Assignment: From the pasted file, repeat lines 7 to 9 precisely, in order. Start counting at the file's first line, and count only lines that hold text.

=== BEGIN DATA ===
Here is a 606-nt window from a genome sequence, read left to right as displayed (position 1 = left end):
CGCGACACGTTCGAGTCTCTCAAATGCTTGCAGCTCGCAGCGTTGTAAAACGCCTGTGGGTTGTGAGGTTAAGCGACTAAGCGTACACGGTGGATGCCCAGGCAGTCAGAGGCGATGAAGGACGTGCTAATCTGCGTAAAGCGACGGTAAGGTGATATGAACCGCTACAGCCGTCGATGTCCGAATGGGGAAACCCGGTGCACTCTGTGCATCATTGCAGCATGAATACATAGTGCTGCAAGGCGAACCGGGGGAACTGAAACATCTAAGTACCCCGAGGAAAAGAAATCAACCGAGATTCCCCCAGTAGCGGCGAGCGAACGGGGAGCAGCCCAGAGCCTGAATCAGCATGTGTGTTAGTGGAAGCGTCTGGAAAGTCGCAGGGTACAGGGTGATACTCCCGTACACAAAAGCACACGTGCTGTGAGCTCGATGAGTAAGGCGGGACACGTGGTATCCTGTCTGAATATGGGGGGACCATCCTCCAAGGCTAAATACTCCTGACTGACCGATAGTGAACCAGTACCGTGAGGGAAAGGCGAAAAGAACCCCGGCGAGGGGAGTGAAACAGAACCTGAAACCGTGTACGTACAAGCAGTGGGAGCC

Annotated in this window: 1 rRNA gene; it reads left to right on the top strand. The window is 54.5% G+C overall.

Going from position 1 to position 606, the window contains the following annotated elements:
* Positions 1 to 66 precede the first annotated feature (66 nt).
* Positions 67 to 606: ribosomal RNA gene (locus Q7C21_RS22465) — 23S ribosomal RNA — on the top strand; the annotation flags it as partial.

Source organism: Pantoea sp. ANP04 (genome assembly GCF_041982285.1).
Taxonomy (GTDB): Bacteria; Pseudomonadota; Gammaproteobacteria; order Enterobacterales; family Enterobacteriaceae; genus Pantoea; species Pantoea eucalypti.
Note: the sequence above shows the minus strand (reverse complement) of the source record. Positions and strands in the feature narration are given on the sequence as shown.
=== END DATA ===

Source organism: Pantoea sp. ANP04 (genome assembly GCF_041982285.1).
Taxonomy (GTDB): Bacteria; Pseudomonadota; Gammaproteobacteria; order Enterobacterales; family Enterobacteriaceae; genus Pantoea; species Pantoea eucalypti.
Note: the sequence above shows the minus strand (reverse complement) of the source record. Positions and strands in the feature narration are given on the sequence as shown.